The net 55 may also be electrically connected, by means described earlier herein, to the proximal end 58 of a fine tubular braided extension lead 60 (such as is shown in FIG. 3) which is implanted subcutaneously to run downwardly from the pouch, parallel to the patient's sternum and heart. The extension lead 60 is composed of the same type of tiny, individual, uninsulated, predominantly isotropic, conductive carbon or metallic fibers as the conductive pouch 55. If platinum-iridium alloy wires are used, each individual fiber is preferably a bundle of nine wires each of approximately 27 microns in diameter to form a primary filament of about 80 microns, which is braided together with other such filaments to form a tubular configuration. Here again, such metallic fibers are preferably coated with carbon to reduce polarization.
Subcutaneous implantation of the fiber extension lead 60 is accomplished by inserting it into the subcutaneous position via a pair of incisions 54, 62. Incision 54 was made to form the pocket for the waveform generator. After incision 62 is made, an introducer sheath (not shown) of appropriate diameter and length is introduced through that incision and pushed through the subcutaneous tissue over the ribs and muscles towards incision 54. There, the distal end of the extension lead 60 is affixed to the tip of the introducer, and the introducer sheath is then withdrawn from incision 54 towards incision 62, to bring the extension lead 60 into the subcutaneous position. The proximal end portion of extension lead 60 may be insulated by a small segment of silicone (or other biocompatible material) tubing 63 applied to the outer surface of the lead. The silicone tubing serves to intensify the electric field and the vector for defibrillation between right ventricular electrode 44 and the uninsulated (electrode) portion of extension lead 60. This assures desired concentration of electrical energy to defibrillate the heart during application of the shock waveform from the waveform generator in response to detection of fibrillation.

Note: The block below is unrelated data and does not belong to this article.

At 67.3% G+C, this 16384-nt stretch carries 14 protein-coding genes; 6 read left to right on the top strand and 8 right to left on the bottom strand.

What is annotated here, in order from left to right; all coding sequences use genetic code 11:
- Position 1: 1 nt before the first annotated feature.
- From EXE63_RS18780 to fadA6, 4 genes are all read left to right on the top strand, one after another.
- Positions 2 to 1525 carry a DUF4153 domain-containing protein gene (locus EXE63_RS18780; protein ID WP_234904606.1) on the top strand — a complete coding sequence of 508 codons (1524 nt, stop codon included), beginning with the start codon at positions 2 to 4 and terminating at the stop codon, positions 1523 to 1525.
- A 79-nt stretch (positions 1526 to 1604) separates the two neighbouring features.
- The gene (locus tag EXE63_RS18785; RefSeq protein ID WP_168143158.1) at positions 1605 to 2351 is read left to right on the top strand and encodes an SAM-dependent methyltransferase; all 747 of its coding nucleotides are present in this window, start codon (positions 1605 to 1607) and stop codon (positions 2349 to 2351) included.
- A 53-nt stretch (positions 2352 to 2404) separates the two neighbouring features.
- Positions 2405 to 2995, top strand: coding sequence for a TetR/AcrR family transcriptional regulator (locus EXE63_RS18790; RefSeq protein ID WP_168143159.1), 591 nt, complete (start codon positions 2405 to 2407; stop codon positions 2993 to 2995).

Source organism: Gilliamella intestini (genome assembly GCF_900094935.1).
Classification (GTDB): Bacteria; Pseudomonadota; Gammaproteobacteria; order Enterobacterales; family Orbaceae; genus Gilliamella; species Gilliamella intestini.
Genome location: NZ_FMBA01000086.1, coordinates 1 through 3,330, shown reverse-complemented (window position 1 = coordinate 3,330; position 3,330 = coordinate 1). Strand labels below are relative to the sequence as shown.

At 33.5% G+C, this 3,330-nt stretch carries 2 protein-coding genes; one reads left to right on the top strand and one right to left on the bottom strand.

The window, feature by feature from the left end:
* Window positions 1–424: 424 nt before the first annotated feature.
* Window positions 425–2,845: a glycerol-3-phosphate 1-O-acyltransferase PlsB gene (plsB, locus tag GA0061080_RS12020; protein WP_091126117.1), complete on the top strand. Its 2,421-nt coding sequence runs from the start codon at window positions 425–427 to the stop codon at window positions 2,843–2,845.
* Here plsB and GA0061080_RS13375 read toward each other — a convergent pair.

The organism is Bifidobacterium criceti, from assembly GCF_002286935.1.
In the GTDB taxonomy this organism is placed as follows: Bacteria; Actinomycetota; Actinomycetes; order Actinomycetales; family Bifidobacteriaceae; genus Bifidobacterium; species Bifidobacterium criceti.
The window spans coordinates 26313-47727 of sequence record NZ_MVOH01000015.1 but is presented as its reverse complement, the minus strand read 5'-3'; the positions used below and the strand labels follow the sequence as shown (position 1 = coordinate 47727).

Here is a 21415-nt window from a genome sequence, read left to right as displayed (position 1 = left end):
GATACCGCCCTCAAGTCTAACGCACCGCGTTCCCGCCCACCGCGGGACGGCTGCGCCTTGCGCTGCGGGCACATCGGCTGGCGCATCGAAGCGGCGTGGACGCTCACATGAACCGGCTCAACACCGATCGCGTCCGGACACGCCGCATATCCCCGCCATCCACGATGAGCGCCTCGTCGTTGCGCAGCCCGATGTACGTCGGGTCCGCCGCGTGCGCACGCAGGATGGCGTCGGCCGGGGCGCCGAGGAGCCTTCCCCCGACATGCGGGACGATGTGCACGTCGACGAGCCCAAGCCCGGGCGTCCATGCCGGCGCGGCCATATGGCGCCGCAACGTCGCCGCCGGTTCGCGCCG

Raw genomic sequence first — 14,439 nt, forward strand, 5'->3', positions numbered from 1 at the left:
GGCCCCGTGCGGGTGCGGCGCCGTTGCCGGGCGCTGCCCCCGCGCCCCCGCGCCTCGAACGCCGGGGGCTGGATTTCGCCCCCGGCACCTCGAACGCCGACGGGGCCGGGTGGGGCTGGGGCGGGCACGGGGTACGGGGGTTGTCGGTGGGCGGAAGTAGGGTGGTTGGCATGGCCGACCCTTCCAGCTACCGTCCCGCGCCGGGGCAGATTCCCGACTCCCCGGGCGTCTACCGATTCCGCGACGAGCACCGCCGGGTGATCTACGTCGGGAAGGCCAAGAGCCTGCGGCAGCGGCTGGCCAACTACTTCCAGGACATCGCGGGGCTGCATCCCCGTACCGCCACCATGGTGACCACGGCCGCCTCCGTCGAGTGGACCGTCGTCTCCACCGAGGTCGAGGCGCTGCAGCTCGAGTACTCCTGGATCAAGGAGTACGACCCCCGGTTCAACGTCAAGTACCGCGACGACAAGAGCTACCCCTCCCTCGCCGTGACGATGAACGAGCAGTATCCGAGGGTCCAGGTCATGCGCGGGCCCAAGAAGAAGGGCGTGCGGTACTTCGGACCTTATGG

As noted above, it is desirable to provide a field which avoids the drop across the lungs and takes advantage of the anisotropy of the heart. This is precisely the effect achieved with an electrode pole in the right ventricle (as at 35) or the right atrium (as at 44) and the can/conductive pouch electrode 38/55, particularly with the presence of subcutaneous extension lead 60. Here, a strong, substantially uniform field is achieved, with the field direction again denoted by double-headed arrows 40 in the case of the right ventricular electrode 35 and the pouch with its extension lead, encompassing the left as well as the right side of the heart, and with a strong vertical component.